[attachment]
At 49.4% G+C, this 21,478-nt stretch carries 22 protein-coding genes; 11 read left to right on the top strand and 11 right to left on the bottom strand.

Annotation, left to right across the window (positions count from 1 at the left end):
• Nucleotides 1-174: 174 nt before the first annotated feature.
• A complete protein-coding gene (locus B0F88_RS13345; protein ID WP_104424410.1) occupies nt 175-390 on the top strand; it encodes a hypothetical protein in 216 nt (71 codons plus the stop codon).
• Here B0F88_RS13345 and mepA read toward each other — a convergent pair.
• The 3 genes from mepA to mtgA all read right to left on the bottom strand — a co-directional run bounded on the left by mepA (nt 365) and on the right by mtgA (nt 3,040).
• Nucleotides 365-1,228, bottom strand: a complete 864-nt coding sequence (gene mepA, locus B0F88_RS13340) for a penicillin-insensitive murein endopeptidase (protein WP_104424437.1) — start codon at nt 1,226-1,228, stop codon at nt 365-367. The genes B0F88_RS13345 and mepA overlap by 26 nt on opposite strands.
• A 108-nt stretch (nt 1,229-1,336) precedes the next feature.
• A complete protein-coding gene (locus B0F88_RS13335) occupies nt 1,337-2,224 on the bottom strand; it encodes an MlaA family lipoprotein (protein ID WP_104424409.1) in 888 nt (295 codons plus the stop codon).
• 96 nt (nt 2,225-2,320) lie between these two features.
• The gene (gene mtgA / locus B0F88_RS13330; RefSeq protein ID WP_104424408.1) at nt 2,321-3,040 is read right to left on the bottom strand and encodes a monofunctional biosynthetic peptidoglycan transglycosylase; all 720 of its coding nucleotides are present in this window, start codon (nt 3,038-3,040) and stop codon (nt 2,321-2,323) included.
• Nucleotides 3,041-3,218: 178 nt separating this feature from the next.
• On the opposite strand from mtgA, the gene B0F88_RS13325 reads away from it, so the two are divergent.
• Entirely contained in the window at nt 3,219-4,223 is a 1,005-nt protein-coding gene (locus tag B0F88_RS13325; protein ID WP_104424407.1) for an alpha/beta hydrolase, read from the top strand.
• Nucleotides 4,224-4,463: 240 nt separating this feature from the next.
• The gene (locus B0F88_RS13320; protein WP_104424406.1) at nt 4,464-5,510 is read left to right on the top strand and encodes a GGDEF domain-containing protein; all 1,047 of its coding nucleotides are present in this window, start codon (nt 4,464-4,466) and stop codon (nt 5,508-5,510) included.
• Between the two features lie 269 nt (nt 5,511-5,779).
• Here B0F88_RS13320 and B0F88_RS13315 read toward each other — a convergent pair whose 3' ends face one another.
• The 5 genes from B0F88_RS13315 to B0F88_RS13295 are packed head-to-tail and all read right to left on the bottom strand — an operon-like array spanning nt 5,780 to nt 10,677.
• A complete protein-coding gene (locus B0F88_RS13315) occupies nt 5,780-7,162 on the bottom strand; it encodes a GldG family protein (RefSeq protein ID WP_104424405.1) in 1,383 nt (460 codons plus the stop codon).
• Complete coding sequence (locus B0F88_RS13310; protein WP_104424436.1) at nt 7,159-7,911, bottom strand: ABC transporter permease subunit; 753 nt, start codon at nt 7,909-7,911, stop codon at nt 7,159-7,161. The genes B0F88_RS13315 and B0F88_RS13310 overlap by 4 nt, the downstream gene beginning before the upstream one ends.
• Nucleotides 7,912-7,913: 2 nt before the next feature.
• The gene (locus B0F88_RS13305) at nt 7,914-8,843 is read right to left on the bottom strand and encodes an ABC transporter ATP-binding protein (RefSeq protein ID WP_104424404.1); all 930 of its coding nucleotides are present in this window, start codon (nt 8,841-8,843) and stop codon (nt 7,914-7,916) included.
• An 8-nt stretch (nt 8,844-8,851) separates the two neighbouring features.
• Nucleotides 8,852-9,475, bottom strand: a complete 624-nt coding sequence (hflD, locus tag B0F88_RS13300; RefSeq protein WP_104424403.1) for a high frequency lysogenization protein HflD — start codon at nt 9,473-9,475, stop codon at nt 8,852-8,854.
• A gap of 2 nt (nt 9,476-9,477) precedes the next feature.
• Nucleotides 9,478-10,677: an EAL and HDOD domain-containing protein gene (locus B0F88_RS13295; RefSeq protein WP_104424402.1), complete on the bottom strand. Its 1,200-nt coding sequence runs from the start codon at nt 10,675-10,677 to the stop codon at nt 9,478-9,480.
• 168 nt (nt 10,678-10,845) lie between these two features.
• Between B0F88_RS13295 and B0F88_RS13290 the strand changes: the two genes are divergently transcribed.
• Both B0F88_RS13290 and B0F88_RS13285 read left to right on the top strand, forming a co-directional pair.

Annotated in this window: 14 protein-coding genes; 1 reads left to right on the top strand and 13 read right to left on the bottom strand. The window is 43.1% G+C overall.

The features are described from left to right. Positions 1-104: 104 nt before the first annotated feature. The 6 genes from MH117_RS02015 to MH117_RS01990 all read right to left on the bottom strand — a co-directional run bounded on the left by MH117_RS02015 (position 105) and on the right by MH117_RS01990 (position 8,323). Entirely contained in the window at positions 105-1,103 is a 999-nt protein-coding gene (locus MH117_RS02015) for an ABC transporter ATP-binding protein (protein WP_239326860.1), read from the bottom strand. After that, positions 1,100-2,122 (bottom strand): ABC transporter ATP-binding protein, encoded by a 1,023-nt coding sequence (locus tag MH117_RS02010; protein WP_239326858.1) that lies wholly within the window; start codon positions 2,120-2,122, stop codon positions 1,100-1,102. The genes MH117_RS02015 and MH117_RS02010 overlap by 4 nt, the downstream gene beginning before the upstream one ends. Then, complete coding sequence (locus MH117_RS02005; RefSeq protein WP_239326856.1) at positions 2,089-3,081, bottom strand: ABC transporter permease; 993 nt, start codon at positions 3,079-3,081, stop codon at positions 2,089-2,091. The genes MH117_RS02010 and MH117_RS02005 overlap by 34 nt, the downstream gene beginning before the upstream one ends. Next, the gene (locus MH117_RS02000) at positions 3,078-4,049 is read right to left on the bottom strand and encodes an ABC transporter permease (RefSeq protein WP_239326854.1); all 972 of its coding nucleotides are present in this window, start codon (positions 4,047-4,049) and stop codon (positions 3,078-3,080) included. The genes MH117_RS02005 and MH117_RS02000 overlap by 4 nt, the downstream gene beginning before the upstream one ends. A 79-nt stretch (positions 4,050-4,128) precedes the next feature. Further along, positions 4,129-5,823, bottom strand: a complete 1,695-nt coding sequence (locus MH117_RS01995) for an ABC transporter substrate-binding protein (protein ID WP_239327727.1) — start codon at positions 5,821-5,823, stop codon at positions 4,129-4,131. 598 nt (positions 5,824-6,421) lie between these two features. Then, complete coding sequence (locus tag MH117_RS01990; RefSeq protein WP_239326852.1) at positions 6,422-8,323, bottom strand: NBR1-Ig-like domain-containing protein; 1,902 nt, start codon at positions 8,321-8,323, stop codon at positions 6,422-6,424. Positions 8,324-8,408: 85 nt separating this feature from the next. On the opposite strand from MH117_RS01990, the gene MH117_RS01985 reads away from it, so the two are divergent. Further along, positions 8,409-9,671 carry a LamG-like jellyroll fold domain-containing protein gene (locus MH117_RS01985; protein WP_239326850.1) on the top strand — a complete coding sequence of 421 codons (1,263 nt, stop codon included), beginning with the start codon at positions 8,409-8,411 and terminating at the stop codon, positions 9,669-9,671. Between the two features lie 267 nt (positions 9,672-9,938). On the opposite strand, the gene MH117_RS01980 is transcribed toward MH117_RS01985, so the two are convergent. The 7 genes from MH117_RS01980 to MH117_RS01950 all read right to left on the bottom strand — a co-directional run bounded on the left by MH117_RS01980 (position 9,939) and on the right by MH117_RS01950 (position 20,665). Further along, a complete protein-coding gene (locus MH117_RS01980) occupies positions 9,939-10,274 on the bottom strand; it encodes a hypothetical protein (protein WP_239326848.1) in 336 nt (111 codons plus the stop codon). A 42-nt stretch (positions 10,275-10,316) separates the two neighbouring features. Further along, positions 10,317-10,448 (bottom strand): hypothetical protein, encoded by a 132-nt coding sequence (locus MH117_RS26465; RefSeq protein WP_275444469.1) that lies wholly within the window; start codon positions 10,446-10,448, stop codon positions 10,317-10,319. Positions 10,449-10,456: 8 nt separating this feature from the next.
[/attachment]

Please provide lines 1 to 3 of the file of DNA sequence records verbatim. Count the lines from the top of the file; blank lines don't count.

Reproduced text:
At 49.4% G+C, this 21,478-nt stretch carries 22 protein-coding genes; 11 read left to right on the top strand and 11 right to left on the bottom strand.

Annotation, left to right across the window (positions count from 1 at the left end):
• Nucleotides 1-174: 174 nt before the first annotated feature.